Most childhood immunisations are given as an injection in the arm or leg, except rotavirus vaccine, which is given by mouth. A vaccination dose may contain a vaccine against one specific disease, or several diseases. This is known as a combination injection, and it helps to reduce the number of injections your child needs.

What Vaccines Do You Need Before And During Pregnancy

KCHD reminds parents to get their children vaccinations before school starts

Protect yourself and your baby by getting the right vaccines before, during, and after pregnancy.

The vaccines you get before and during pregnancy play an important role in protecting your health, and they safeguard your baby’s health as well. A mother’s immunity is Baby’s first line of defense against certain serious illnesses.

“Pregnant women make lots of antibodies, and they transfer these antibodies to the infant during the last months of pregnancy,” says Dr. Sharon Nachman, M.D., the division chief of pediatric infectious diseases at Stony Brook Children’s Hospital. “Vaccinations boost these antibodies in mothers and babies.”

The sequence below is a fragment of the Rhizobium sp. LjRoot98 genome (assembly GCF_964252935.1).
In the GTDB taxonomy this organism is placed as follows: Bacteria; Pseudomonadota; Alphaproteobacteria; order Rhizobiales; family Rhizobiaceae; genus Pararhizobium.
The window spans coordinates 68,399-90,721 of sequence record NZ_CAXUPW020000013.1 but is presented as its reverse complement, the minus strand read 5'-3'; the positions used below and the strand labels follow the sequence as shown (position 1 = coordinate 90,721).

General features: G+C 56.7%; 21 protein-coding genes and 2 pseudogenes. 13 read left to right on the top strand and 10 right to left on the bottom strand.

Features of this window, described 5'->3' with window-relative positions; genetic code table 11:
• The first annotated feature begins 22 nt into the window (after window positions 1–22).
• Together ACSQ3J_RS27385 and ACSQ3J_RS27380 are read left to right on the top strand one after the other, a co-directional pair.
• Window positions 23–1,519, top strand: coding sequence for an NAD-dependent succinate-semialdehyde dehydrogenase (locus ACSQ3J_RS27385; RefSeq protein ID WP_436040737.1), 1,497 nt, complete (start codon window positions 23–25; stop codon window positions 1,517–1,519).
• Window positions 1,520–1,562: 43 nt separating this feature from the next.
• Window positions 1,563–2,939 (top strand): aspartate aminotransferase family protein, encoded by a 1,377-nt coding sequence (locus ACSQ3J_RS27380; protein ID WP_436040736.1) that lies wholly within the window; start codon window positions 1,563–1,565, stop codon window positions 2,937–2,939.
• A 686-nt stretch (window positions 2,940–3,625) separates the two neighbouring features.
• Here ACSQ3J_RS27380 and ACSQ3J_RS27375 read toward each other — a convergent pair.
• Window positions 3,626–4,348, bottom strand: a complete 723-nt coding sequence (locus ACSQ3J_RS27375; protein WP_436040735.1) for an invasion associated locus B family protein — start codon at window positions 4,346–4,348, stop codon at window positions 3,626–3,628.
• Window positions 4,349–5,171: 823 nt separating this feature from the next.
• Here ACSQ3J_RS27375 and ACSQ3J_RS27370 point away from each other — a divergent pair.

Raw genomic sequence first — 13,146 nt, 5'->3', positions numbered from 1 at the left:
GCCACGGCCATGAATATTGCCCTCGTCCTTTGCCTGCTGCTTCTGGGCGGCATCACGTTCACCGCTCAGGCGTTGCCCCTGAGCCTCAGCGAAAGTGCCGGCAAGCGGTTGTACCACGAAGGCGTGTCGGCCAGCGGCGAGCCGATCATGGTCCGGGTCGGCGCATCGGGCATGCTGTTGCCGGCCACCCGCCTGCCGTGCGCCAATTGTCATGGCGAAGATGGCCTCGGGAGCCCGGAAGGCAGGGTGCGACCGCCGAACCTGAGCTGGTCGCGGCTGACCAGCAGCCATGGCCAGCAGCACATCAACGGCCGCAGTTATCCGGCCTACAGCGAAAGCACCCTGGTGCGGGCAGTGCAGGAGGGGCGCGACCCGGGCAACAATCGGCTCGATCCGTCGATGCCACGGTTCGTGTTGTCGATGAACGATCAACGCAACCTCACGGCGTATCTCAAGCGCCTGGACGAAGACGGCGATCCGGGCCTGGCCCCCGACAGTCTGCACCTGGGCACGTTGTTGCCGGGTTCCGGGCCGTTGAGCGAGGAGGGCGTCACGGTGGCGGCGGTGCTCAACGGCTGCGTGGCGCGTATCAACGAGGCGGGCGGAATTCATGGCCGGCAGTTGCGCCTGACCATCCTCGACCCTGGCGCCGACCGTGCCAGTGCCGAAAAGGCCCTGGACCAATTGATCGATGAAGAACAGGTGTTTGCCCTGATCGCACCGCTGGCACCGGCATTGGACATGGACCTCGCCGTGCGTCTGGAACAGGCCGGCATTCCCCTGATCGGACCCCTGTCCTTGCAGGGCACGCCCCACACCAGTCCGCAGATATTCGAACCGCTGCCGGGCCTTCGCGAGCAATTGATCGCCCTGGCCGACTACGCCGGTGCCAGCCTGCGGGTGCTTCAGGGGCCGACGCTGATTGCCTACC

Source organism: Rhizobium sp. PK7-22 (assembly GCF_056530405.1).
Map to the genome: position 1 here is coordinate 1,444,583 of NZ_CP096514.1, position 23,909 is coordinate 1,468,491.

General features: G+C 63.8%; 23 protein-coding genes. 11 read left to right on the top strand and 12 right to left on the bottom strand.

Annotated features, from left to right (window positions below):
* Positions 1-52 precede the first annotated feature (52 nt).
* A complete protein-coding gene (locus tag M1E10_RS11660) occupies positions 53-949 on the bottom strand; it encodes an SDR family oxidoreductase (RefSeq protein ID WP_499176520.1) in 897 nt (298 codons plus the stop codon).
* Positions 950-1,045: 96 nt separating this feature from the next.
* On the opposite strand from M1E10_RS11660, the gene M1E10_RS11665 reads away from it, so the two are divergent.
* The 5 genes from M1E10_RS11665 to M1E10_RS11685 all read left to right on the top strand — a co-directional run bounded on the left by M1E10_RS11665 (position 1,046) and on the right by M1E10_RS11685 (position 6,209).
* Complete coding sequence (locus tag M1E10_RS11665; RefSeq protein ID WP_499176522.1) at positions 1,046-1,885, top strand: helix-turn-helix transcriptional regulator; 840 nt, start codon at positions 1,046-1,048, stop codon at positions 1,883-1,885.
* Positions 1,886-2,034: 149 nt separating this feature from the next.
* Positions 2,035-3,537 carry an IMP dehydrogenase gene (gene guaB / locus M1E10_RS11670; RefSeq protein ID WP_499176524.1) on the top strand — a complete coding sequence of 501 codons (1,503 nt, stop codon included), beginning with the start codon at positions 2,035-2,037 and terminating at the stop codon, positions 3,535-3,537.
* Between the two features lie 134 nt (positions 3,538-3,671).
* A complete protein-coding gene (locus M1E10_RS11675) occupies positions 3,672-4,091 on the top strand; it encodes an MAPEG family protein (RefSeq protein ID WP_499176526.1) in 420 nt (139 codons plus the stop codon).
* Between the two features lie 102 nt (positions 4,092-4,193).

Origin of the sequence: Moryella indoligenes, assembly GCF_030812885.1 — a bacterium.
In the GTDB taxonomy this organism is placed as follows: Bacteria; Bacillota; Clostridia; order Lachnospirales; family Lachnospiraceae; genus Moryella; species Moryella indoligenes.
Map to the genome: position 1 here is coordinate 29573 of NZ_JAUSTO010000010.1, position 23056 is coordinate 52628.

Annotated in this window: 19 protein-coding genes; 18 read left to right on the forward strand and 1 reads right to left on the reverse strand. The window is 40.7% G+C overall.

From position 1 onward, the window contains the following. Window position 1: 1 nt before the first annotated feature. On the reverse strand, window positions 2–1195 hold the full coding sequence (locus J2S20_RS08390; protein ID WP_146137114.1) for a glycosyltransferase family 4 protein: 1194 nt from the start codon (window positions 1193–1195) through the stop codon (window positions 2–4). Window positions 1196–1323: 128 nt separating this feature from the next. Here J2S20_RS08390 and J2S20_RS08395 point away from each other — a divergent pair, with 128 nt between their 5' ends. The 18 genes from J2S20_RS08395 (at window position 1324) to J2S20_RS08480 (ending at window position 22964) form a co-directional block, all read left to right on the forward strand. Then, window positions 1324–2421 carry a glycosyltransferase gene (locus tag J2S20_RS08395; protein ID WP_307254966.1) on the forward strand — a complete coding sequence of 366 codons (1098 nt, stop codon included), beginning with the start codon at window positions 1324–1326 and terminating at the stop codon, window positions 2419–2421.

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Vaccines come in three forms: live virus, dead virus, and toxoids . Pregnant women shouldn’t get live virus vaccineslike the combined measles, mumps, and rubella vaccine because there’s a slight chance these will harm the unborn baby. Vaccines made from dead viruses, such as the flu shot, and toxoid vaccines, such as the tetanus/diphtheria/pertussis shot, are safe.

Here’s a rundown of what you need to know about vaccinations during pregnancy and in the months before conception.